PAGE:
It is trite that the decision must be considered as a whole and not in isolated fragments. Approached in this way I am satisfied that no error of law has arisen. I conclude that the FtT was aware of and gave effect to the two separate stages. The Judge's consideration of the question of British citizenship regarding the two children was in substance confined to the second stage. This was supported by the authority of the decision of the Supreme Court in ZH (Tanzania) and that of EV (Philippines). It matters not as a matter of the correct observance of the doctrine of precedent that, most recently, the Court of Appeal has given effect to EV (Philippines) in the decision of MA (Pakistan) as it would have been bound in any event by the decision in ZH (Tanzania).

[* full citations infra]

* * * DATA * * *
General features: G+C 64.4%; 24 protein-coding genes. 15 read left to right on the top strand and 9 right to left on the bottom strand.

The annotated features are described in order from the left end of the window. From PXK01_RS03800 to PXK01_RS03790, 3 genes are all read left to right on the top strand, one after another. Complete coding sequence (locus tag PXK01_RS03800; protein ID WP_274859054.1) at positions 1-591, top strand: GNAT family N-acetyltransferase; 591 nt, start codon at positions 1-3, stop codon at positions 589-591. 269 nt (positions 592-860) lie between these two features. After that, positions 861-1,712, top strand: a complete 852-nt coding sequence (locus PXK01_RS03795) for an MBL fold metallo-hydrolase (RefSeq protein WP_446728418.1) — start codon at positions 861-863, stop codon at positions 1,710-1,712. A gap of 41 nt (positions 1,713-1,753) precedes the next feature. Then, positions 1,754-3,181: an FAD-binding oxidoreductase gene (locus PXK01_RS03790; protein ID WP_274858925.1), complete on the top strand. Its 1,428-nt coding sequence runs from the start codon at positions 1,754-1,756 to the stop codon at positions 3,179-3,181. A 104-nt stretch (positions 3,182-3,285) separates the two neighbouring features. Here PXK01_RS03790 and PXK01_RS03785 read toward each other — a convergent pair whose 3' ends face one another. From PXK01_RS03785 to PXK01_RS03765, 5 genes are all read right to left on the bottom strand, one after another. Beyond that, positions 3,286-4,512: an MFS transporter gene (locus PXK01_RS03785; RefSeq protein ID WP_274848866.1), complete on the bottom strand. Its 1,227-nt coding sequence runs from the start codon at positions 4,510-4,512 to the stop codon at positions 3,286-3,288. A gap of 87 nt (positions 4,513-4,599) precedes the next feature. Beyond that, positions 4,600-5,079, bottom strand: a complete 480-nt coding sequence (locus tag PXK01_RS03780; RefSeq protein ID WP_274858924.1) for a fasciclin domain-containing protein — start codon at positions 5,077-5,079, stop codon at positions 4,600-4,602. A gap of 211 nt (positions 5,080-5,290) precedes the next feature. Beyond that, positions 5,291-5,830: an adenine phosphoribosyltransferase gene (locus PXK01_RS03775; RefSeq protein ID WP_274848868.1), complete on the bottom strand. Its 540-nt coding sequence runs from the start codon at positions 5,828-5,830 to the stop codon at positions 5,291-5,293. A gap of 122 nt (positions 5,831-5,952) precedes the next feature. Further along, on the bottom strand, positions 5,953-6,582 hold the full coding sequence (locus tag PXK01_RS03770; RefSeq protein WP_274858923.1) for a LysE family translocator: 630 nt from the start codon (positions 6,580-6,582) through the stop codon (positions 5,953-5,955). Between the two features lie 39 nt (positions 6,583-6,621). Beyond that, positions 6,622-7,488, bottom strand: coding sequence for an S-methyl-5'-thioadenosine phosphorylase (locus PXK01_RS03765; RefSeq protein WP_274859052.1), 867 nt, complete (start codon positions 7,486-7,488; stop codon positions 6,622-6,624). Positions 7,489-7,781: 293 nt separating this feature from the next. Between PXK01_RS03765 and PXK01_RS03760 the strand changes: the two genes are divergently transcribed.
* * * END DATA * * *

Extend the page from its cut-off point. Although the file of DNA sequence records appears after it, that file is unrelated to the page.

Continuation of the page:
I conclude therefore that no error of law within the terms of the grant of the permission to appeal has been demonstrated. That would be sufficient to dispose of the appeal and give rise to an order affirming the decision of the FtT but for one consideration. Mr Alam on behalf of the Appellant has canvassed the possibility of seeking permission to apply to amend the grounds of appeal to introduce a new ground. Ms Patry, I will assume, is implacably opposed to that application.


Giving effect to the overriding objective and taking into account that there are children involved I consider that the fair and reasonable way of dealing with this is to require Mr Alam to formulate the amended ground in writing. That will be done by 16.00 tomorrow. It will be emailed to the Tribunal and directed to Ms Patry, who will then have the opportunity to respond in writing on, first of all, the question of whether permission to amend the grounds should be granted and secondly responding to the substance of the ground in any event: by 18 October 2016.